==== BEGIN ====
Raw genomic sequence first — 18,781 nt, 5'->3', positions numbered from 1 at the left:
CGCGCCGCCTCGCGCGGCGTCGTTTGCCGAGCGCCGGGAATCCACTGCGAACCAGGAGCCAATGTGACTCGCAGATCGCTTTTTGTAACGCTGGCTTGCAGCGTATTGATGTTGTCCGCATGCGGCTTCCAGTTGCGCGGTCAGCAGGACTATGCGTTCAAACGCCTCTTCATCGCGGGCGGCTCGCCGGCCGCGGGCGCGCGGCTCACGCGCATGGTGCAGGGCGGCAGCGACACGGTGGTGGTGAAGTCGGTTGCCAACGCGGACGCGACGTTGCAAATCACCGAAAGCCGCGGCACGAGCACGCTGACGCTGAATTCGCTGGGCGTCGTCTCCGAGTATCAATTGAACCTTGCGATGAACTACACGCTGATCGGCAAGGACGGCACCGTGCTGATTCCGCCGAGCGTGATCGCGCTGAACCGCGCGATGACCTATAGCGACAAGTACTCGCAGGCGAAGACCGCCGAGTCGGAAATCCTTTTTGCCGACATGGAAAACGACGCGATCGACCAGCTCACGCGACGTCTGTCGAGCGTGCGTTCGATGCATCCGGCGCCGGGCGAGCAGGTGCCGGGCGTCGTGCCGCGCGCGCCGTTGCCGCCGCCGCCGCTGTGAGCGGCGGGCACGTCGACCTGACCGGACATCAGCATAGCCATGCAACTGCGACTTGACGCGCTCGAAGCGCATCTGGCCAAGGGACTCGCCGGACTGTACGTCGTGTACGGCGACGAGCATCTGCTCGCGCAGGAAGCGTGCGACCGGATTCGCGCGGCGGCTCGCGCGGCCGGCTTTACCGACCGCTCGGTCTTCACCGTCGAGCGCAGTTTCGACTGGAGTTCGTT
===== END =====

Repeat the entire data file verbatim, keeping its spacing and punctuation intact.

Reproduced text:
Raw genomic sequence first — 18,781 nt, 5'->3', positions numbered from 1 at the left:
CGCGCCGCCTCGCGCGGCGTCGTTTGCCGAGCGCCGGGAATCCACTGCGAACCAGGAGCCAATGTGACTCGCAGATCGCTTTTTGTAACGCTGGCTTGCAGCGTATTGATGTTGTCCGCATGCGGCTTCCAGTTGCGCGGTCAGCAGGACTATGCGTTCAAACGCCTCTTCATCGCGGGCGGCTCGCCGGCCGCGGGCGCGCGGCTCACGCGCATGGTGCAGGGCGGCAGCGACACGGTGGTGGTGAAGTCGGTTGCCAACGCGGACGCGACGTTGCAAATCACCGAAAGCCGCGGCACGAGCACGCTGACGCTGAATTCGCTGGGCGTCGTCTCCGAGTATCAATTGAACCTTGCGATGAACTACACGCTGATCGGCAAGGACGGCACCGTGCTGATTCCGCCGAGCGTGATCGCGCTGAACCGCGCGATGACCTATAGCGACAAGTACTCGCAGGCGAAGACCGCCGAGTCGGAAATCCTTTTTGCCGACATGGAAAACGACGCGATCGACCAGCTCACGCGACGTCTGTCGAGCGTGCGTTCGATGCATCCGGCGCCGGGCGAGCAGGTGCCGGGCGTCGTGCCGCGCGCGCCGTTGCCGCCGCCGCCGCTGTGAGCGGCGGGCACGTCGACCTGACCGGACATCAGCATAGCCATGCAACTGCGACTTGACGCGCTCGAAGCGCATCTGGCCAAGGGACTCGCCGGACTGTACGTCGTGTACGGCGACGAGCATCTGCTCGCGCAGGAAGCGTGCGACCGGATTCGCGCGGCGGCTCGCGCGGCCGGCTTTACCGACCGCTCGGTCTTCACCGTCGAGCGCAGTTTCGACTGGAGTTCGTT